Why doing a little SEO is worse than doing no SEO
Estimated reading time: 4 minutes, 18 seconds
It’s hard not to constantly look to the future, our industry changes so rapidly and so dramatically that the next big thing could pass you by in the blink of an eye, without you even knowing about it. The SEO industry has come a long way over the last decade or so, and we’re almost free of the “spam-hobbit” reputation. I say almost because, let’s face it, the majority of people outside of the industry either have no idea what SEO is, or think that we spend our days writing spam comments and “clicking on results in Google until it goes to the top of the results” – if only it was that easy, seriously. On the flip-side of the coin, modern business owners are beginning to appreciate the amount of work and skill that goes into creating a successful SEO campaign. Some even understand just how vital it is to have the right SEO team behind them if they are ever going to compete in the world of online business.
The problem, however, is that whilst the majority of us SEOs are working hard to build a respectable industry and improve the way we are perceived, there are still many people and organisations out there that are doing little to brush off the tired old clichés. Greedy, money-hungry “SEO experts” that are willing to take honest people’s money in return for half-assed services, spread so thinly over such long periods of time that their work is written off before they even start. But what does it matter? They’re getting paid and the customer can always find another “forward thinking SEO agency” or “cheap freelancer” to get the job done, can’t they?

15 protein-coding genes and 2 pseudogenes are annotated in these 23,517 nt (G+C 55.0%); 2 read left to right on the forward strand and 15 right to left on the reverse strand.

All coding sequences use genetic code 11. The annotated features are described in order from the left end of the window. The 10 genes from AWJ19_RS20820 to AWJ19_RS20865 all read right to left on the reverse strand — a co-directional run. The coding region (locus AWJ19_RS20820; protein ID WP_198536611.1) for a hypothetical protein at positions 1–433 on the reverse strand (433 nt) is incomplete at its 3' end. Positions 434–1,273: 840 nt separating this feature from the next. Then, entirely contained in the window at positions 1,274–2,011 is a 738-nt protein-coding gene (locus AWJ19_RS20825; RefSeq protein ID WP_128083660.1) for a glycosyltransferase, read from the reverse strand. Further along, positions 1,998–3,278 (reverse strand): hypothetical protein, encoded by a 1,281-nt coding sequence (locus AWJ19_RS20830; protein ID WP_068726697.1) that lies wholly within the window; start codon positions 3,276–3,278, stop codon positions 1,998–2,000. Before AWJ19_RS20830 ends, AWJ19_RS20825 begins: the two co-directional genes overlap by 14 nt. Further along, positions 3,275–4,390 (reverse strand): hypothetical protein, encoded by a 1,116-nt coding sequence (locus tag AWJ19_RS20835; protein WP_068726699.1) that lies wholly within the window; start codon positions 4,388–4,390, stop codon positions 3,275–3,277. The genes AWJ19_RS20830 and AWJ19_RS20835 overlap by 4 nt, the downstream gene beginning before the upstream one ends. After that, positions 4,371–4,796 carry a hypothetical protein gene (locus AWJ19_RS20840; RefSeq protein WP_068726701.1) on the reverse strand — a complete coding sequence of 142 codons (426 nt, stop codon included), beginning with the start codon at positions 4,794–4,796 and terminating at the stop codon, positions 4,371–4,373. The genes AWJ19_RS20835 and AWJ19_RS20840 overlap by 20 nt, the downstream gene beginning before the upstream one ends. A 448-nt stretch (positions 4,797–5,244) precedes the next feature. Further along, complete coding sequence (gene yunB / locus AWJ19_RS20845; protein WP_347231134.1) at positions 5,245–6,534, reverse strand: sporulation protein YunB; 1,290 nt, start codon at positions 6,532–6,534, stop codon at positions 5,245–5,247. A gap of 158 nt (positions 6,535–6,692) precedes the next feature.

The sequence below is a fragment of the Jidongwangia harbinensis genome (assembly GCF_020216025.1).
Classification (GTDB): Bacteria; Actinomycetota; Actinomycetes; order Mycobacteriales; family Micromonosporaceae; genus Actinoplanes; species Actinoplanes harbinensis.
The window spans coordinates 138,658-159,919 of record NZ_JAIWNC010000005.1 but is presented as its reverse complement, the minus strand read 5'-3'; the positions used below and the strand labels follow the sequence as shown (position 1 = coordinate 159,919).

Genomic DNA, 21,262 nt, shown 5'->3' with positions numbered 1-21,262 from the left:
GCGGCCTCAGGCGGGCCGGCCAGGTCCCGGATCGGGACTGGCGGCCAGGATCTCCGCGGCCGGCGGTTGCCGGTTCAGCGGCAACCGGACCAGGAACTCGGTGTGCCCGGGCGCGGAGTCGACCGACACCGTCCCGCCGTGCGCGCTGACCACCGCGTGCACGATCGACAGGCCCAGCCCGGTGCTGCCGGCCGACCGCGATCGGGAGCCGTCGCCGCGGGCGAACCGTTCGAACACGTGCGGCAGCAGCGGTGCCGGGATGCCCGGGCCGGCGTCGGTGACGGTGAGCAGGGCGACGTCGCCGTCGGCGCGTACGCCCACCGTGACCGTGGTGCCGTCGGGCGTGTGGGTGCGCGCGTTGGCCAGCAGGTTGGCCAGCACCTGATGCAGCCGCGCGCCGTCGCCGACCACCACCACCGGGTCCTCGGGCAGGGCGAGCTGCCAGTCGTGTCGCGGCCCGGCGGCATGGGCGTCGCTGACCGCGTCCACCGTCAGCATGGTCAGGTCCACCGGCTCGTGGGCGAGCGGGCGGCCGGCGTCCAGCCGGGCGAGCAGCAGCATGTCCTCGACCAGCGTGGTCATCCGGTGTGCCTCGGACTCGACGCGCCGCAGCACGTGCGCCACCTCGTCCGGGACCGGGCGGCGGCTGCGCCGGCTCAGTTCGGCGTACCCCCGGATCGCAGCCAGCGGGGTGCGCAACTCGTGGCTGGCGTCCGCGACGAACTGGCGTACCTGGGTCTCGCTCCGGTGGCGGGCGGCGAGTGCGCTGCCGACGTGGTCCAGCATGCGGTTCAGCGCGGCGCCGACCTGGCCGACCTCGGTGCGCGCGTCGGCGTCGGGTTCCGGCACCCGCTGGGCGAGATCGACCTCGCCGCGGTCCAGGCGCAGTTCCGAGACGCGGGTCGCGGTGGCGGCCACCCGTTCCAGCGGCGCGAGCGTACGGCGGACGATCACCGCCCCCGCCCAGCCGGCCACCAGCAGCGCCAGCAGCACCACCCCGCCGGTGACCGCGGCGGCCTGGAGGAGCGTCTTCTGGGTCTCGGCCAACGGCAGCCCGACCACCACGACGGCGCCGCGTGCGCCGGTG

Well, yes. They can, and that’s what they do. All too often businesses go from one bad SEO provider to the next until they finally decide that “this SEO nonsense doesn’t even work”. Not only will they give up on SEO themselves, they’ll also tell their friends, who own other companies, that SEO is a waste of money. And guess what, eventually it’s going to bite us all in the backside. Ironically, a whole industry can’t survive on high rankings alone. Reputation, transparency, dependability and cold hard results are needed to keep things moving, to attract new business and to keep the industry fresh and alive. I know there are charlatans in every industry but I’m worried that there are too many people in the SEO industry that are cocking things up for the rest of us.
“But I do things by the book!” I hear you say….
Don’t feel you are helping your client simply because you don’t charge them very much money. If a client has £1000 to spend on SEO, don’t take it unless you know that you can provide them with the results that they want and need for their money. Be honest with yourself and with the client. And when needed, just say NO. Say it loud and say it proud. A common scenario is when a company decides they need to start investing in SEO services but have little knowledge of how it works and zero experience.
The all too common scenario
Let’s assume Mr Mattress wants help with his site that sells mattresses. He comes to you and says “I know it’s a competitive keyword, but I am only willing to pay £500 a month. If you can prove this SEO stuff works, then, and only then, I will up the budget and we can really get things moving.”
First of all, we need to look at the business model – what is the ROI? What is the search volume for ‘mattresses’? If he got to position one (which he isn’t going to on his tiny budget) would it be financially worth the investment to get him to there?
If you know it’s going to take a budget of £5000 to get him near the top of the SERPs then you need to say so. It’s simply pointless taking him on as a client if he isn’t willing to invest the money needed. If you agreed to his idea of starting with £500 a month, guess what could happen? You could fail to provide results and he’d give up on the idea of investing more money. If anything it’s better to use the maximum budget in the beginning of the campaign to get things moving and then drop it down a peg to maintain it once you’ve achieved the desired results.
“No, I can’t get 20 keywords to position 1 for £500 a month. No, it’s not possible to optimise two sites for the price of one, because it won’t generate results and it will be a waste of your money!”
People need to stop being greedy and, instead, think of the bigger picture. Saying yes to tiny budgets, when you know that you can’t meet the objectives is bad for everyone, not just the client. For the love of SEO, just say NO! The future of our industry depends on it.